• Thank you for the info. It does change my views on senatorial voting, but I presume it still affects House of Representative outcomes. I understand ridings are created at the state level, though why this is so I will never understand, it cannot be that hard to draw boundaries at the national level, and some electoral jurisductions will still be much more populous than others. In Canada our ridings are totally dissimilar between federal and provincial governments. Having said that, our population is only a tenth of yours, so maybe that is a factor, but I don’t think the problem is insurmountable.
            The real problem, as I see it is the FPP or First Past the Post, method of selecting winners. I think Proportional Representation would be a much fairer and more meaningful selection method, but who am I?


            • I would like to see the electoral college abolished altogether, which would make gerrymandering irrelevant to elections for president. Popular vote … one vote per person, he who has the most votes wins. Period. Won’t happen in my lifetime, for it would require a Constitutional amendment that would not stand a snowball’s chance in hell in our current climate of uber-divisiveness, but perhaps someday.


          • District maps redrawn by non-partisan groups could certainly eliminate most gerrymandering. No, it isn’t relevant regarding senatorial races, but it is relevant in House races, and most of all in the presidential race. Plus, it is the determining factor in how state and federal funds are allocated, so there is reason to have district maps redrawn by independent groups.


        • Both democrats and republicans do some of it, but for the last decade or so, the republicans have heavily gerrymandered some states. It doesn’t matter for Senate elections, but it does for elections for the House and of course for president most of all. It also determines how much state and federal funding a district will get.


  2. Even though many of us had wished otherwise, the inevitable has happened, Trump has been acquired of all charges by a memory vote of the Senate.
    It is my fervent wish that cone election time that all voters no matter wich party remember the names of these 43 spineless senators who voted to acquit Donald J. Trump, a want to be dictator, and soundly vote them out of office. I also wish to praise these 7 Senator’s who had the courage and fortitude to stand up for there concoctions and voted ageist acquittal. Re member as you enter the voting booth, as I hope that many of you do, that your vote, no matter who or what party you vote for, is the voice of “WE THE PEOPLE” and will remember this and not be intimidated or brainwashed by a handful of trumpian bullies.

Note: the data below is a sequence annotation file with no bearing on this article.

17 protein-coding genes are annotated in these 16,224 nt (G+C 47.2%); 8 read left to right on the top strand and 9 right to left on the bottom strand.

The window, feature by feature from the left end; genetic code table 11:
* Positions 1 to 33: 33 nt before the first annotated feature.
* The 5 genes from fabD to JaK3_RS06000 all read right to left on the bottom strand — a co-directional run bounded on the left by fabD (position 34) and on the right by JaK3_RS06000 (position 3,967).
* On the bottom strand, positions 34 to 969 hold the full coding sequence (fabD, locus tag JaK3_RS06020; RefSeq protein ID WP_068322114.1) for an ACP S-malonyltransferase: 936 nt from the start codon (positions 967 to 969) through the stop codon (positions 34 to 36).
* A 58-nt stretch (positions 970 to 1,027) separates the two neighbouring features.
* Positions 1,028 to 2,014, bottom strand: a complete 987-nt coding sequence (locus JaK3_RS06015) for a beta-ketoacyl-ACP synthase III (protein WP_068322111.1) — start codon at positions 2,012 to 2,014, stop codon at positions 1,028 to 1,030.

Liked by 2 people

  3. Watching it here in the UK. Politics is a very dirty business, and the result is no shock. I just hope your country can recover. I’d like to think it would be different here but it probably wouldn’t.

    Liked by 3 people

    • The result was what was expected, and yet it nonetheless managed to enrage me. At the moment, I don’t think we can recover, but perhaps I’ll view it differently in a day or two. I, too, like to think it would be different there, but some of the same elements of discontent seem to exist there as well.

      Liked by 1 person

        • Yes, I sometimes wonder too … here, I’d like to clean out the whole lot and start over, with the criteria that anyone who is independently wealthy need not apply, no clowns need apply, only people with a genuine interest in making the nation a healthy place for all and ensuring that everyone has equal opportunities. Our current batch of politicos have forgotten that.


  4. Thanks Jill. I focused on the seven more so than the 43. David Brooks said last night some of the 43 confided off the record they were glad the footage was getting out, but could not vote to convict for political reasons. That is why the seven deserve high praise. Keith

    Liked by 3 people

      • Jill, the words of Mitch McConnell following the vote were vintage McConnell, trying to play both sides, as the politician he is. Not only did he give too many hall passes to this most corrupt and deceitful of presidents, he largely ignored the big lie on the election that the former president was perpetuating watching it build to dangerous levels. He voted not to convict after he posed the trial be after the inauguration. That is a self-fulfilling prophesy.

        Yes, his words were important, but they would have been more important of he voted to convict the traitorous former president. Keith

        Liked by 1 person

        • His words might have meant something had he not just before given his seal of approval by voting to acquit. As you say, he is talking out of both sides of his mouth and I don’t trust him one bit. Actions speak far louder than words.